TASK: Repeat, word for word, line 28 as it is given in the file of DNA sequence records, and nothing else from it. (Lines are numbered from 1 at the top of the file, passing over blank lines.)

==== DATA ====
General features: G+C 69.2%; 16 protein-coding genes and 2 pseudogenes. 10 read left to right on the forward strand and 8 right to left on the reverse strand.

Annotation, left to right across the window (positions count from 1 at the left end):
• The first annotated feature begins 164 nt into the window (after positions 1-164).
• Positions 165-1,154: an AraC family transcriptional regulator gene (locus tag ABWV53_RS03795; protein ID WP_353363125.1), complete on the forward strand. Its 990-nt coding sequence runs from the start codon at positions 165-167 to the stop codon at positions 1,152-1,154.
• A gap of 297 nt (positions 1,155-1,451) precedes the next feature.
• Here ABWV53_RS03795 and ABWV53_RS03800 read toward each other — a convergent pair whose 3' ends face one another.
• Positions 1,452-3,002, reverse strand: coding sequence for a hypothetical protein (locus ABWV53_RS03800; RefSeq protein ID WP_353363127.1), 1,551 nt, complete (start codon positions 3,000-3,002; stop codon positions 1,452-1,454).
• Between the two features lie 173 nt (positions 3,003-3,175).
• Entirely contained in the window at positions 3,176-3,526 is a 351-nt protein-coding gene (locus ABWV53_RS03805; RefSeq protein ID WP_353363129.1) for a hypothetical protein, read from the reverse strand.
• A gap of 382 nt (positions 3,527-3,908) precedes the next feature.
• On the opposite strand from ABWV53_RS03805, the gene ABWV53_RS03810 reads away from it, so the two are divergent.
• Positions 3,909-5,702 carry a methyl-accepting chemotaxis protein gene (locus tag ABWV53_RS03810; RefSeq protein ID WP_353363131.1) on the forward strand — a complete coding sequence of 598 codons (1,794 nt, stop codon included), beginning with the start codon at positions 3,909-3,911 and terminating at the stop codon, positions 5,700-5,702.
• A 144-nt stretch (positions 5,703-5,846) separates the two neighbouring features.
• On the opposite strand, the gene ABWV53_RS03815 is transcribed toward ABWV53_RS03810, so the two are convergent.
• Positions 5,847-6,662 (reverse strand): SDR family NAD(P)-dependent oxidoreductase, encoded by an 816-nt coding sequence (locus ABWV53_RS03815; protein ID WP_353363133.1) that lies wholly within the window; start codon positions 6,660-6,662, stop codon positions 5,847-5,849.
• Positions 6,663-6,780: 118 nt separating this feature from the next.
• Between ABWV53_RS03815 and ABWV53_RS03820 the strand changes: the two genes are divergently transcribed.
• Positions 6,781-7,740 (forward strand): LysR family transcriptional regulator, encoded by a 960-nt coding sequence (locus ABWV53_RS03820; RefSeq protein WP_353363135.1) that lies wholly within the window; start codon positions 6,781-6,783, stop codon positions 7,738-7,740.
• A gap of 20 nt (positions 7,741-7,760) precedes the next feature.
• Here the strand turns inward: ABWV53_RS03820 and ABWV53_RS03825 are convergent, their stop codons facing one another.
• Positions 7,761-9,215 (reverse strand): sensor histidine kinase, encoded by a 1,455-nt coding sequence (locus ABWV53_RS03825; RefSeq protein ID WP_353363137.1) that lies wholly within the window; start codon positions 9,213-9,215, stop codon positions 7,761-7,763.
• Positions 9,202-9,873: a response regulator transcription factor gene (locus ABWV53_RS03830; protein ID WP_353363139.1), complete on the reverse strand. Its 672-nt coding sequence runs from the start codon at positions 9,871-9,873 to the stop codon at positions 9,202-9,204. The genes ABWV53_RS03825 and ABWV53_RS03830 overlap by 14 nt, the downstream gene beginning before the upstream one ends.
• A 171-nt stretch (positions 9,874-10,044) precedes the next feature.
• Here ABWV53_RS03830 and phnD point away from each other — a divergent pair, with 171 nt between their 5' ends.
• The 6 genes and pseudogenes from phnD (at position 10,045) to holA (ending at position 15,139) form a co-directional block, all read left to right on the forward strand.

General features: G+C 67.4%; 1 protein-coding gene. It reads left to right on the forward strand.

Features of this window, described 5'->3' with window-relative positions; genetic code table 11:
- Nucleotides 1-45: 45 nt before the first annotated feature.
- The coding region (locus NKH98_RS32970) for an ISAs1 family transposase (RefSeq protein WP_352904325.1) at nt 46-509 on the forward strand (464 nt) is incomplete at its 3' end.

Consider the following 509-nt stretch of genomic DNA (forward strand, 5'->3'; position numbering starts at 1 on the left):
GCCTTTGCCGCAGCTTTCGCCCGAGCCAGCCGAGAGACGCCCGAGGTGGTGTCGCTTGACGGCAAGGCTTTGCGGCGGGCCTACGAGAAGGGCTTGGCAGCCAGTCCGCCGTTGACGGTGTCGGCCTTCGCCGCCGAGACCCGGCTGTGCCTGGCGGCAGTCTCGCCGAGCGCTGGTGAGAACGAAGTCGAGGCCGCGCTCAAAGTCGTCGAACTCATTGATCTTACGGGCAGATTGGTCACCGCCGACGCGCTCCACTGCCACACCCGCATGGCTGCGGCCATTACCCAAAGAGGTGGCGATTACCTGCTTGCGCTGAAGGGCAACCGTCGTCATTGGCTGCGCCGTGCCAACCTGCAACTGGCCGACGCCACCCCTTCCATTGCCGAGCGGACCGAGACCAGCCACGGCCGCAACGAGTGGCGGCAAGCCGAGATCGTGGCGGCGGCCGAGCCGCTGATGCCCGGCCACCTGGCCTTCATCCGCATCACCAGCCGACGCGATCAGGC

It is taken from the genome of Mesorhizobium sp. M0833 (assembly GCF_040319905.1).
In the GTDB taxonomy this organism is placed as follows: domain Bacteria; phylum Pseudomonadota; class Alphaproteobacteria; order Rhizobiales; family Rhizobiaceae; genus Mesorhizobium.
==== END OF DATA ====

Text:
- Nucleotides 1-45: 45 nt before the first annotated feature.